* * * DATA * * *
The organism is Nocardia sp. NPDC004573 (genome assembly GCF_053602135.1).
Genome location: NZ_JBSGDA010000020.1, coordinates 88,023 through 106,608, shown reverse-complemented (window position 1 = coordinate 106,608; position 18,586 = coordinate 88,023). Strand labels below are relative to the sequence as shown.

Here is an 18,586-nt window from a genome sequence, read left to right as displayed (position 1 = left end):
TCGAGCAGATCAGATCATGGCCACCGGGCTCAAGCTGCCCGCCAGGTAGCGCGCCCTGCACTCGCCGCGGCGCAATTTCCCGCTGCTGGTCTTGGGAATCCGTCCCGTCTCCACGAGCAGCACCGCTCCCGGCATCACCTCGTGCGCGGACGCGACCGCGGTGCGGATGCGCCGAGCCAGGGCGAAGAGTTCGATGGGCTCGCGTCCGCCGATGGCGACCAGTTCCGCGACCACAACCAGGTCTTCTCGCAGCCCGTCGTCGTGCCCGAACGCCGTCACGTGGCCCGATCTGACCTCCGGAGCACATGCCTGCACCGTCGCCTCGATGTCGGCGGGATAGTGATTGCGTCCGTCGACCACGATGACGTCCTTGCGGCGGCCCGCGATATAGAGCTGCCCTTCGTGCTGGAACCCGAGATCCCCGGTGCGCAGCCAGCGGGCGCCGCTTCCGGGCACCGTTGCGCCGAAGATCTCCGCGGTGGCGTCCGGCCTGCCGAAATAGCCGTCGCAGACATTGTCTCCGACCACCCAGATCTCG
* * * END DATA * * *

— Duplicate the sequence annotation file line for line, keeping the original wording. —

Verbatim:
The organism is Nocardia sp. NPDC004573 (genome assembly GCF_053602135.1).
Genome location: NZ_JBSGDA010000020.1, coordinates 88,023 through 106,608, shown reverse-complemented (window position 1 = coordinate 106,608; position 18,586 = coordinate 88,023). Strand labels below are relative to the sequence as shown.

Here is an 18,586-nt window from a genome sequence, read left to right as displayed (position 1 = left end):
TCGAGCAGATCAGATCATGGCCACCGGGCTCAAGCTGCCCGCCAGGTAGCGCGCCCTGCACTCGCCGCGGCGCAATTTCCCGCTGCTGGTCTTGGGAATCCGTCCCGTCTCCACGAGCAGCACCGCTCCCGGCATCACCTCGTGCGCGGACGCGACCGCGGTGCGGATGCGCCGAGCCAGGGCGAAGAGTTCGATGGGCTCGCGTCCGCCGATGGCGACCAGTTCCGCGACCACAACCAGGTCTTCTCGCAGCCCGTCGTCGTGCCCGAACGCCGTCACGTGGCCCGATCTGACCTCCGGAGCACATGCCTGCACCGTCGCCTCGATGTCGGCGGGATAGTGATTGCGTCCGTCGACCACGATGACGTCCTTGCGGCGGCCCGCGATATAGAGCTGCCCTTCGTGCTGGAACCCGAGATCCCCGGTGCGCAGCCAGCGGGCGCCGCTTCCGGGCACCGTTGCGCCGAAGATCTCCGCGGTGGCGTCCGGCCTGCCGAAATAGCCGTCGCAGACATTGTCTCCGACCACCCAGATCTCG